Like every Californian, I’m a snob about tacos, traffic and In-N-Out. So when someone mentioned that CaliBurger, which delivers out of Union Kitchen, tasted exactly like the burgers I grew up on I was immediately skeptical. Maybe it was the name; what self-respecting west coaster calls the golden state Cali?
For the uninitiated, or perhaps just the unlucky, In-N-Out has an almost cult-like following among Californians for its burgers, which locals order in off-the-menu variants. Even though it’s not listed on the menu, everyone knows ordering a double-double animal style means a double cheeseburger with grilled onions and a healthy serving of “secret sauce.”
Feeling like you’re in on a secret isn’t the only appeal to In-N-Out -- the burgers are phenomenal too. The patties are thin and juicy and the vegetables are always crisp and abundant, but the prices are low. In-N-Out is so ubiquitous and consistently good that it’s difficult to imagine there’s a Californian that doesn’t have a good memory of peeling away the red-and-white wrapper, whether it was at the In-N-Out in central California that marks the mid-way point between San Francisco and LA or stopping for a bite after a night out with friends.
The nostalgia is maybe what makes the idea of CaliBurger so alluring and I was hoping to find a taste of home when I stopped at their Columbia, MD location. I hoped trying out the brick-and-mortar storefront would level the playing ground for the taste test since In-N-Out doesn’t deliver, but I left slightly more homesick for my native burger.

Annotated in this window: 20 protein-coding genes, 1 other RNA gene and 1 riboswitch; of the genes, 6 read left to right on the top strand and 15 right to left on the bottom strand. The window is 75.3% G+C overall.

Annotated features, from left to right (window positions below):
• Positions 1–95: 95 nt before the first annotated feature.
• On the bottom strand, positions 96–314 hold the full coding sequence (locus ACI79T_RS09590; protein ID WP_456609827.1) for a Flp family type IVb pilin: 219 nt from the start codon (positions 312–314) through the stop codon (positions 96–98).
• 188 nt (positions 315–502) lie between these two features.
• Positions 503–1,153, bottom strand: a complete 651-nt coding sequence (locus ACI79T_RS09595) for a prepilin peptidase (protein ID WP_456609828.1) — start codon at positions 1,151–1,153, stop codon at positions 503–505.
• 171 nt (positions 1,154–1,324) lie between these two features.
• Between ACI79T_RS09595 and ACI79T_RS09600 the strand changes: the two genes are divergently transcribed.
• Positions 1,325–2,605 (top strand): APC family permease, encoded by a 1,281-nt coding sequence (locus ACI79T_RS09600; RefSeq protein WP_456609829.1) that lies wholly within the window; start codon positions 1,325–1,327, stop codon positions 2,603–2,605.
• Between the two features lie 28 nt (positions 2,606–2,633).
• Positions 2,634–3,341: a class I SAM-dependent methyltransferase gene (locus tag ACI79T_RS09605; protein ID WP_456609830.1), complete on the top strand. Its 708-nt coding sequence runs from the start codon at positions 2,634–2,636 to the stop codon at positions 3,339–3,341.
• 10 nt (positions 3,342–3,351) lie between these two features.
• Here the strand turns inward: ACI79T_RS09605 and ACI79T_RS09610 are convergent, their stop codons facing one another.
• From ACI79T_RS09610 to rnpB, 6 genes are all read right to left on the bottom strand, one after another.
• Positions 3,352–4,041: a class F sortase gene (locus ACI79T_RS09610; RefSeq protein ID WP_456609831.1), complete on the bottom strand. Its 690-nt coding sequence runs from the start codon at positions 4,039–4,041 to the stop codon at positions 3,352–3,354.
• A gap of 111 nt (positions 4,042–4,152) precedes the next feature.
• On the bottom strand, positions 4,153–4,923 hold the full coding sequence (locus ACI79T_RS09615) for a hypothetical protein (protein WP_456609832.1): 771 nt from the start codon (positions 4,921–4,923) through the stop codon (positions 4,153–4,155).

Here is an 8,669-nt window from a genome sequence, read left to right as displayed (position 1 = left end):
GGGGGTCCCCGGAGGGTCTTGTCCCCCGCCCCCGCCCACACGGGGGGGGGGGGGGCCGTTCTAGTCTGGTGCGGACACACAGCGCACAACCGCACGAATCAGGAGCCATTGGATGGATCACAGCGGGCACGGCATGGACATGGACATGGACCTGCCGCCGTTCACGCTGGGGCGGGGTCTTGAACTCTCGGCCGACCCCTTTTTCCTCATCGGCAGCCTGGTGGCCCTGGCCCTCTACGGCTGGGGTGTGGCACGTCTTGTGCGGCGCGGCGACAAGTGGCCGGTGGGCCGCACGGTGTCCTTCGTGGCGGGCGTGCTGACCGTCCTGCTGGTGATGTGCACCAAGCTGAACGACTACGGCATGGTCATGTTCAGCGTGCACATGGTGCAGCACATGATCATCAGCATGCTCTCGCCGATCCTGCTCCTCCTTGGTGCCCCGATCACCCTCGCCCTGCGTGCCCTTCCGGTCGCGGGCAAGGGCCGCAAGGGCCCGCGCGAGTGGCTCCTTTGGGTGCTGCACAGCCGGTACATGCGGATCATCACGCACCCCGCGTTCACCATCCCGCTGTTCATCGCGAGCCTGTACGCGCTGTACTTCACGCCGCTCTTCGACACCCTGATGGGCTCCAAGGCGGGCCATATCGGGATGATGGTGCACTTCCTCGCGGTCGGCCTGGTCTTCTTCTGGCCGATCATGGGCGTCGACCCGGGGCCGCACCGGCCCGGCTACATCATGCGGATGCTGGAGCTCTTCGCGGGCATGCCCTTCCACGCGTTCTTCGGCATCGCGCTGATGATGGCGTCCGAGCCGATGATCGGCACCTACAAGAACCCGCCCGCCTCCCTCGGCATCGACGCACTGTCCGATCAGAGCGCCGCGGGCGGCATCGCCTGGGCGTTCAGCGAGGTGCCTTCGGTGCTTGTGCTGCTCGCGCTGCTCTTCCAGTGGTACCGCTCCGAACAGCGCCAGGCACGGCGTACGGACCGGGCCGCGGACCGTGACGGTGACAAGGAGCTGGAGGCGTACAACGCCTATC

Although the CaliBurger’s eponymous menu item comes in a golden bun and laden with the right vegetables, albeit less ripe than California’s produce, the patty was noticeably overdone and something tasted slightly off with their signature sauce. It was tasty, but the flavor didn’t match the secret pinkish sauce that covers one of In-N-Out’s animal style burger.
When I dug into the CaliFries, the off-ness of the secret sauce became more pronounced and I realized it tasted more like mayo. However, to CaliBurger’s credit, their potatoes are double-fried and definitely more crispy than its west coast counterpart.
Would I order it again? Maybe, if the homesickness was reaching a soul-crushing point. None of this is to say that CaliBurger doesn’t offer a decent meal, but it misses the mark as an actual substitute for displaced Californians in need of a fix.